- Sand Tires - These are the most specialized form of tires. Sand tires, or paddle tires, are designed for the dunes, and nothing else. If you drive paddle tires on hard-packed terrain much, you won’t have paddle tires for long. They have deep scooped paddle tread made for scooping sand and giving you traction. Front sand tires are designed mostly for floating the front end over the sand. If they have any tread at all, it is usually just down the center to aid in steering.
ATV and SxS tires are often rated by the number of plys they have. The ply is the layer of rubber used to make the tire. Most ATV and SxS tires are between 4 and 6 ply thick, with some being 8 and even 10. The more layers of rubber, the tougher the tire is, and harder to puncture. The trade off is that a tire with more layers of rubber is going to be heavier. Keep this in mind if you have to swap out your tires. If you go from a lighter tire to a heavier one, it will likely rob some of your power as it takes more to get the tire rolling.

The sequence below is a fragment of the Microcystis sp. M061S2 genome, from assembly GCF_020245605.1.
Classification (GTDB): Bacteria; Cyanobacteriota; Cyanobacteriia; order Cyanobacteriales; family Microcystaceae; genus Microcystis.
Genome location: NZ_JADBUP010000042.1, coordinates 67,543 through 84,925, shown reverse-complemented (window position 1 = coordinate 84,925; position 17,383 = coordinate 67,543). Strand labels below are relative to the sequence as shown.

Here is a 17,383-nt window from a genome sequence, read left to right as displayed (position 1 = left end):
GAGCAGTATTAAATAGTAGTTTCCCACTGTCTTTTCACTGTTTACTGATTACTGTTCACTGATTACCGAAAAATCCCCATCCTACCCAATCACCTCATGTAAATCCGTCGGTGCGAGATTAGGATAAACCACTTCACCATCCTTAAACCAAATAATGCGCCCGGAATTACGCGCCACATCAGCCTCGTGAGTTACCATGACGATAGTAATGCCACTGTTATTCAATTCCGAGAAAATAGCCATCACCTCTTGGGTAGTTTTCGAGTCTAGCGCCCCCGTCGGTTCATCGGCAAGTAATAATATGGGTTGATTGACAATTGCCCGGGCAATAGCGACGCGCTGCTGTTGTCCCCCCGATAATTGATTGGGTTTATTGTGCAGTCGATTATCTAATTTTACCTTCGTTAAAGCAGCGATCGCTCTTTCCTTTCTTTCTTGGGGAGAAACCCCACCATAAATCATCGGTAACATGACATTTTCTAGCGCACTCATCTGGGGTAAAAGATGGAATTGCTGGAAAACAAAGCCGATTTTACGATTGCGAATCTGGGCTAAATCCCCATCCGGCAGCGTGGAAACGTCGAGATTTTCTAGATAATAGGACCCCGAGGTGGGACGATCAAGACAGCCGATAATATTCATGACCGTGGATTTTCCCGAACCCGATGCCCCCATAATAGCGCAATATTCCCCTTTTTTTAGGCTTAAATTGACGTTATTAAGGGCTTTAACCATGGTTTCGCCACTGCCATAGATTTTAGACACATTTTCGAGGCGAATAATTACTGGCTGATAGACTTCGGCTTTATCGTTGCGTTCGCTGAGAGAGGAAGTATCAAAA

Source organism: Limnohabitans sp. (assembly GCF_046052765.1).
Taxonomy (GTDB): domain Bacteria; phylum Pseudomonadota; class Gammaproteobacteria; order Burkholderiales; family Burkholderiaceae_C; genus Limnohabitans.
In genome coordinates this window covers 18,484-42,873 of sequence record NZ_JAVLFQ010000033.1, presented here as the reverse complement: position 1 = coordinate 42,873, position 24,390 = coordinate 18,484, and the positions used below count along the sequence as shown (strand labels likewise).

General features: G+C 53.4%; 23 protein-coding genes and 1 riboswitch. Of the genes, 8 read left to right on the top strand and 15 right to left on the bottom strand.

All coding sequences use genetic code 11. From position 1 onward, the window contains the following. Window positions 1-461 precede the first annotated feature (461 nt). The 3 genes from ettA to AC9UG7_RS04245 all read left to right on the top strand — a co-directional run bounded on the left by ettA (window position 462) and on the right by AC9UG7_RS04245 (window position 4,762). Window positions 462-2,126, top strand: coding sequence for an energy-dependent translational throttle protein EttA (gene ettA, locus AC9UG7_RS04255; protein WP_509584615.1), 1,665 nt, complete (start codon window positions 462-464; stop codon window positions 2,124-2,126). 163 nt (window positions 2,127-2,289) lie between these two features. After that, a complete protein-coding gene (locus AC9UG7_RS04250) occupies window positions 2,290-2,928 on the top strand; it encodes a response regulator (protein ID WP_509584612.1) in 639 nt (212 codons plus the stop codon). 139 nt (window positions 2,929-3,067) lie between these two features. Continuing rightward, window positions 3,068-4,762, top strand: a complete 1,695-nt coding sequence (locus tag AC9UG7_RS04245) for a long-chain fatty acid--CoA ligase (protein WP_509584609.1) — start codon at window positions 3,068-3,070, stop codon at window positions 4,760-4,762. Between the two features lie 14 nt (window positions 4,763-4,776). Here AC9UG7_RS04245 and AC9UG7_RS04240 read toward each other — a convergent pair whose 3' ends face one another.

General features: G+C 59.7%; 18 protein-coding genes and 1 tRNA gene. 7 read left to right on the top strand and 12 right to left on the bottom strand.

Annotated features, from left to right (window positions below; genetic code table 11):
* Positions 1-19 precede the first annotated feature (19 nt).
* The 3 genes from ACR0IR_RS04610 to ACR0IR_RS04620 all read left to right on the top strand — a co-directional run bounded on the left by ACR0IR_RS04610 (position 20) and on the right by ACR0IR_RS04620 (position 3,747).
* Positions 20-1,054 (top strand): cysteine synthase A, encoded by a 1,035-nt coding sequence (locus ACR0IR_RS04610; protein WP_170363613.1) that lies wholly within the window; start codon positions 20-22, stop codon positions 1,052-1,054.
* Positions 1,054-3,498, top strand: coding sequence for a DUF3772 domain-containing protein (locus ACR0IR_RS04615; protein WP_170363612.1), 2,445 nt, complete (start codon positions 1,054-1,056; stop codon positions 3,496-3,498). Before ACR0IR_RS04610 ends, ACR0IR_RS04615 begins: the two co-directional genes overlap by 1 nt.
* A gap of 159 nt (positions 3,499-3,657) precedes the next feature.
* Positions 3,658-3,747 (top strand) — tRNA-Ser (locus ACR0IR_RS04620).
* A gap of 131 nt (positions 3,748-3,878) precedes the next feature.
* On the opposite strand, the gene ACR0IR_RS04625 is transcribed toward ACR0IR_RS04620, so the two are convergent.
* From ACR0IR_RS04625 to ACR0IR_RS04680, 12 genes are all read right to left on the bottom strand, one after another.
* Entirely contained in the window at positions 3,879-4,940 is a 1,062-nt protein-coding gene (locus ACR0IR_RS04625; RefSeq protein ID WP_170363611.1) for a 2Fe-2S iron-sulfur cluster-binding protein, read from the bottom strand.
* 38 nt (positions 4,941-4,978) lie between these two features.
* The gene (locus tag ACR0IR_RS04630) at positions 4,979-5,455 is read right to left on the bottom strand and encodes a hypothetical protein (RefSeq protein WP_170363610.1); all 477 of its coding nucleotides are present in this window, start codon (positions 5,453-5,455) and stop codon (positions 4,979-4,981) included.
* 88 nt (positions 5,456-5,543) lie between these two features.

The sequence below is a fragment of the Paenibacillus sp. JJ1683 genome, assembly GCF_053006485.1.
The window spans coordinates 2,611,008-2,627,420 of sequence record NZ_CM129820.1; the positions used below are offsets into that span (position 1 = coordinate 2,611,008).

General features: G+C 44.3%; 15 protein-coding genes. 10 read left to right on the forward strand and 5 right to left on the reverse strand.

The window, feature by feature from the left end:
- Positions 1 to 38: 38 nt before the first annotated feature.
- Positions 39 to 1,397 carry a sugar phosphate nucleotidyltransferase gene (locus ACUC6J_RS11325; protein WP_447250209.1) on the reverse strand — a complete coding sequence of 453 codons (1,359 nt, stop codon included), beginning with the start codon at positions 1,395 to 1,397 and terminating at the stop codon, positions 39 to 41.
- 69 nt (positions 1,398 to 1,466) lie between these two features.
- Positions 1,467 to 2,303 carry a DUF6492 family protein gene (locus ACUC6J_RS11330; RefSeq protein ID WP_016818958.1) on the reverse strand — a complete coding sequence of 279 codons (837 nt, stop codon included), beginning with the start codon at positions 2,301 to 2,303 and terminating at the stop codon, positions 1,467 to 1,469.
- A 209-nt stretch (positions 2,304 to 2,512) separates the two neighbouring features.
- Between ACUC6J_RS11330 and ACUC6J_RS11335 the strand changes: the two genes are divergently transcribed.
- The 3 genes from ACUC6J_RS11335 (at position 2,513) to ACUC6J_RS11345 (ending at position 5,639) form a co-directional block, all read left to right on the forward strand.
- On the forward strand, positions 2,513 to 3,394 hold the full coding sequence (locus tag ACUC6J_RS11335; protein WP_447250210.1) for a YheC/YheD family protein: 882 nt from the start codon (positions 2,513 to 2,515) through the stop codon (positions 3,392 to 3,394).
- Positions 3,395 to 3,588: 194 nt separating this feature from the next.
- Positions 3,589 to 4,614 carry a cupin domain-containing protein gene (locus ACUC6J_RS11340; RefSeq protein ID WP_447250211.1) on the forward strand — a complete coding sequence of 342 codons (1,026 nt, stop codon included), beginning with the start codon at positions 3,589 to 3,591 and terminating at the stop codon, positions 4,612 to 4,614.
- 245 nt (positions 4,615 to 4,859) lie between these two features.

One of the most common things we see when someone swaps in new tires on their ATV or SxS is a switch to a taller tire. A taller tire adds some more ground clearance and can also, admittedly, look a little bit cooler. Tire height affects a few things, though.
- Gearing - Your ATV or SxS, even if it is a CVT drive model, is geared for the stock tires. Going up or down sizes in tire height affects the gearing. It changes the gear ratio of the drive system and, unless changed, makes your engine work harder to get the additional mass rolling at the same rate as the smaller tire.
- Clearance - While it may look like you have plenty of space to go to a bigger tire on your ATV or SxS, you may not have as much as you think. A change in tire size can affect steering and suspension travel. Going to a taller tire may require a switch in A-arms, and possibly steering geometry to work right.
- Speed - Kind of inline with gearing, running a taller tire will lead to a speedometer reading that is slower than your actual speed. This is because a taller tire has a larger overall circumference, causing it to travel more distance per revolution than the stock tire.